Commentary

Marketing-Mix Modeling Doesn't Go Far Enough To Solve The Attribution Riddle

Google’s move last week on marketing-mix modeling represents a small step in supporting independent measurement. Google said its Marketing Mix Model (MMM) Partners program will offer reporting and service for a few companies including Ipsos, Neustar’s Marketshare, Nielsen and other vendors who apply.

“I was pleased to see Google announce support for independent measurement platforms. Knowing that Google has a multi-touch attribution (MTA) product of its own which aspires to be the record of measurement, is an acknowledgement that MTAs, including Google’s, have failed to provide reliable attribution beyond digital," Rex Briggs, founder and CEO of Marketing Evolution, told RTBlog via email. However, Briggs said he hopes marketers will go beyond MMM to embrace “cross-channel, person-level measurement, which offers much more detailed measurement and actionable optimization, and allows marketers to connect their branding and direct response measurement holistically."

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Google itself conceded that marketers continue to use MMM due, in part, to the current limits of MTAs, which measure digital advertising, but don’t include other media channels. Briggs thinks most attribution models aren’t detailed enough or accurate. He cited a data point from a January 2017 report from DemandWave, "2017 State of B2B Digital Marketing” that 75% of marketers either don’t use any attribution at all or only use multitouch-based attribution.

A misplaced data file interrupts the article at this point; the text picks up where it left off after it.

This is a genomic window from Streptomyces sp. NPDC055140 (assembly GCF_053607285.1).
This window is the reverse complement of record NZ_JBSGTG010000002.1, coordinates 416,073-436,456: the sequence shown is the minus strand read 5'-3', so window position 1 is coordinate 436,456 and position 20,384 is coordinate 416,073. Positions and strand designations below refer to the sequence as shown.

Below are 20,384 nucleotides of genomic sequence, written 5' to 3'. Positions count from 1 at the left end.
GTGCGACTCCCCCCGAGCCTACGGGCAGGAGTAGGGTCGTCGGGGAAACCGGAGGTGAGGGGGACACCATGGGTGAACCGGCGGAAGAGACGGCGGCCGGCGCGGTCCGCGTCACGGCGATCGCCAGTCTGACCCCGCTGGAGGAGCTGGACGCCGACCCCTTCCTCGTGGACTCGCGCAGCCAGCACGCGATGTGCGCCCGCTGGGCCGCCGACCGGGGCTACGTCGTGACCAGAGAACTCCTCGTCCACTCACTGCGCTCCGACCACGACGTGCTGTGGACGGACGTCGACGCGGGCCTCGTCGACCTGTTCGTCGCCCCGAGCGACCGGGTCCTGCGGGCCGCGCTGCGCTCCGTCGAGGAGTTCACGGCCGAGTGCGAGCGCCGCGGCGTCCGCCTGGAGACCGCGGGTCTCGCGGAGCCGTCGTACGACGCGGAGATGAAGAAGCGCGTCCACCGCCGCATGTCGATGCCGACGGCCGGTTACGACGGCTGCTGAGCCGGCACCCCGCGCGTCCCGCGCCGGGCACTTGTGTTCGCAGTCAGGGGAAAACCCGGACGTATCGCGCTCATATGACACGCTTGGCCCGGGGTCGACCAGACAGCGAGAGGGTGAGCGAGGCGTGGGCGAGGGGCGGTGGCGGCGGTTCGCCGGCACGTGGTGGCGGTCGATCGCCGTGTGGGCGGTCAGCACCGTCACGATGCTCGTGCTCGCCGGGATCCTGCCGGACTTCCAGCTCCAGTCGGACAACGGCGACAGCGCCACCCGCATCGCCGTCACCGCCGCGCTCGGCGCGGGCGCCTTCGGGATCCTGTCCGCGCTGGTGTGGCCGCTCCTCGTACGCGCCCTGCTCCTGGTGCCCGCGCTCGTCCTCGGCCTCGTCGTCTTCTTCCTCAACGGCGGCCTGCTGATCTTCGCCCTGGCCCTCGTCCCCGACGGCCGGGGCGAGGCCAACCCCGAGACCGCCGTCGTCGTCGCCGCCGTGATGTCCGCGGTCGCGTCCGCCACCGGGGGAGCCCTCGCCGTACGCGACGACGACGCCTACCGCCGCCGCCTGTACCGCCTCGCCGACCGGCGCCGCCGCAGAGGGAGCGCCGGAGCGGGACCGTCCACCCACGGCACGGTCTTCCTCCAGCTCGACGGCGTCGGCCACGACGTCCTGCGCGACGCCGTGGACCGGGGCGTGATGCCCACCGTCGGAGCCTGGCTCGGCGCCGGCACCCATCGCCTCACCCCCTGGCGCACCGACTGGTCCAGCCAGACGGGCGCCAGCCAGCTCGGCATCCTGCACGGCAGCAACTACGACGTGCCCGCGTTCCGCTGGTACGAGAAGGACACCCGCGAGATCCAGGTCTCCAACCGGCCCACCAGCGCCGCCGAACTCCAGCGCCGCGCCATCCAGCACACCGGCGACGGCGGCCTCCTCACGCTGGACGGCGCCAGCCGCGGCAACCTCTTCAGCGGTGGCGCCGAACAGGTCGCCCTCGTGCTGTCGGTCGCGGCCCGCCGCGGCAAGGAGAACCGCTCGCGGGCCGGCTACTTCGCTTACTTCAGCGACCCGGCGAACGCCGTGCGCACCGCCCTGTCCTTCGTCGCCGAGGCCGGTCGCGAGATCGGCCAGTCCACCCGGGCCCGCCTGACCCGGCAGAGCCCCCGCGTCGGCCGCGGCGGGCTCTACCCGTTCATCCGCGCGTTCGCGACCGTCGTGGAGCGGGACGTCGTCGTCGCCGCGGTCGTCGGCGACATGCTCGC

Further, Briggs maintained that most attribution models lag on indicators such as sales. When marketers use so-called “people-based” in-flight optimization, the average ROI increase is 31%, according to Marketing Evolution’s internal data. The message here is that if marketers want to optimize quickly, they need to use a leading indicator model. Most models don’t offer results for months, so marketers can’t optimize while campaigns are still running. Clearly, this isn’t helpful.

While Briggs finds MMM somewhat useful, it has big limitations, including the inability to show timely campaign results, and an overemphasis on behavioral-centered data. For example, brand equity is excluded from MMM. This can lead to overspending on lower funnel activity like search or low-cost display advertising, and under-spending for brand development among people who need more education and motivation to act.

MMM tends to ignore the role message and targeting play. If you think of media as a container holding a message that’s delivered to a specific audience, what happens when you change the message, or change the people the message goes to? Briggs maintains that mix models miss how advertising works and thus, fail to optimize the message and targeting first, before recommending the best media mix.

Finally, MMM models aren’t detailed enough. For example, MMM puts impressions into groups like Facebook or prime-time TV, which can result in a lost optimization opportunity.

Google’s support for MMM is unlikely to address this gap. “To its credit, Google also provides fairly decent support for independent person-level measurement, at least for desktop. We have been encouraging Google -- as well as other publishers -- to improve support for mobile app video, which is currently a hole in Doubleclick’s reporting.  They’ve indicated that they are making progress on this but timing is still TBD,” Briggs said.

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